Lysosomes act as the waste disposal system of eukaryotic cells, whereas the Golgi Apparatus acts more like a post office and sends proteins to different parts of the cell or outside the cell.
The lysosomes contain a large number of hydrolytic enzymes and can break down all the biomolecules including proteins, carbohydrates, nucleic acids and lipids. They digest the unwanted waste material in the cytoplasm, whether it is from inside the cell (components that are no longer useful) or from outside the cell. The hydrolytic enzymes used for biomolecule breakdown are synthesized in the Endoplasmic Recticulum and are secreted by the Golgi Apparatus in small vesicles, which ultimately fuse with acidic vesicles (called as endosomes) to form the lysosomes.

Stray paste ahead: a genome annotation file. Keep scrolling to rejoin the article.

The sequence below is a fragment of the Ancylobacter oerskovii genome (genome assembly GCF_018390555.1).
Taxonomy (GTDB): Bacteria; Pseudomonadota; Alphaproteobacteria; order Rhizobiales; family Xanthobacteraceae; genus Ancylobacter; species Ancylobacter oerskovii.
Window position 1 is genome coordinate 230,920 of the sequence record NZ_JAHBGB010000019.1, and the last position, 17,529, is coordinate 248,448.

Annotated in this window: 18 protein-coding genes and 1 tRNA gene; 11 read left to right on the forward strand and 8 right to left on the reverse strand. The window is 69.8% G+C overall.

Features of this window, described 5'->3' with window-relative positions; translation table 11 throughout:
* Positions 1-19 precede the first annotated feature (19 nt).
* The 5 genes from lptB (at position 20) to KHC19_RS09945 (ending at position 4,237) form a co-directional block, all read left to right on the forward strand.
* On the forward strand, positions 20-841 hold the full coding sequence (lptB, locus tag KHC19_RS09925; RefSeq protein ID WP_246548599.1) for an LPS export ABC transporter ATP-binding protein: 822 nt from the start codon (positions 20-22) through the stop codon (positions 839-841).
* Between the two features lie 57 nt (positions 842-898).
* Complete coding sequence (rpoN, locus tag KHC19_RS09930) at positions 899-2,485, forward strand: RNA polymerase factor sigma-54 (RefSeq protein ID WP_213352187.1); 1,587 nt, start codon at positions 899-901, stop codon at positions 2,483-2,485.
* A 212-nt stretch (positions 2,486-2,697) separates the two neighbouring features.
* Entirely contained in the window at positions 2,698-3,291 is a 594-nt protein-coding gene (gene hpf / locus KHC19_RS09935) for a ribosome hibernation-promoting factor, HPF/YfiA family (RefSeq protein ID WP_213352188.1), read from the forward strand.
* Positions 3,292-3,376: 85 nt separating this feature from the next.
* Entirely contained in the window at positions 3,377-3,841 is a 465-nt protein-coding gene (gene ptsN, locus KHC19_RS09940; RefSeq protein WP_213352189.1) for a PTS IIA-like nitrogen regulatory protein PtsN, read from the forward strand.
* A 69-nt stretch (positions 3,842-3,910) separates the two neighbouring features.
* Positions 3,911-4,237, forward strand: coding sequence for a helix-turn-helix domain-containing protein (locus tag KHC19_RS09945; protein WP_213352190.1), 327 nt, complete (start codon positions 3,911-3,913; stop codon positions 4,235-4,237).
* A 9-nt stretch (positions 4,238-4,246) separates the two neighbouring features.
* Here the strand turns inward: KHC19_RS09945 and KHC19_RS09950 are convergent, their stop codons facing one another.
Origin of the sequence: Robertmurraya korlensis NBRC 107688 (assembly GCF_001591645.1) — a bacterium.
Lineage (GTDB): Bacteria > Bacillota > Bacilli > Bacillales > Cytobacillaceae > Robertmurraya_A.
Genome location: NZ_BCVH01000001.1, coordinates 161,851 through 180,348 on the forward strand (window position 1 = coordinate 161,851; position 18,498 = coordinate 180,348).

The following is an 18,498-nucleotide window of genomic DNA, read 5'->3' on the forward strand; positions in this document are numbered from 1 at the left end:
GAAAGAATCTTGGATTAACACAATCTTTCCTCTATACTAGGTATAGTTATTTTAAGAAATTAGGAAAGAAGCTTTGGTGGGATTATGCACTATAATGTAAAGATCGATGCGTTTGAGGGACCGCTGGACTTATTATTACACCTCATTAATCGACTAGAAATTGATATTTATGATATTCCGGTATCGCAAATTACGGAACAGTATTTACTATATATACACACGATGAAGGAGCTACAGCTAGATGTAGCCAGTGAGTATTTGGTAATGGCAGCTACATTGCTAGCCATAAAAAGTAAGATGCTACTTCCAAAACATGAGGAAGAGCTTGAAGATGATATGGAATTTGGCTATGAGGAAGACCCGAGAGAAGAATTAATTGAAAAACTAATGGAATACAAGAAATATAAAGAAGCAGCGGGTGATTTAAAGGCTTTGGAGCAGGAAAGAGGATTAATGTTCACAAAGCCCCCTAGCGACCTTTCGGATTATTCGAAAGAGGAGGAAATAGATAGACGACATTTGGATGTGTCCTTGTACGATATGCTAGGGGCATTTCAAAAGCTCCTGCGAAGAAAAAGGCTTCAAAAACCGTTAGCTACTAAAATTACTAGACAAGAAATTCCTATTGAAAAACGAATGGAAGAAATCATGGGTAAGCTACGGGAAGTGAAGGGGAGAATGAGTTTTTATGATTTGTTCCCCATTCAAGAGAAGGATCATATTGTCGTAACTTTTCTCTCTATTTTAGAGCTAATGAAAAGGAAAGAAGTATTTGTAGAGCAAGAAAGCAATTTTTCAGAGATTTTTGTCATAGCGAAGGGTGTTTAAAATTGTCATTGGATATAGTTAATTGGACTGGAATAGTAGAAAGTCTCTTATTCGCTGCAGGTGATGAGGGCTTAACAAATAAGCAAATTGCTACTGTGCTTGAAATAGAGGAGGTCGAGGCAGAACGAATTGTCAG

The Golgi Apparatus (GA) serves as the major labeling and dispatch section for proteins synthesized in the endoplasmic recticulum. These proteins are modified as needed. It is also involved in the formation of lysosomes.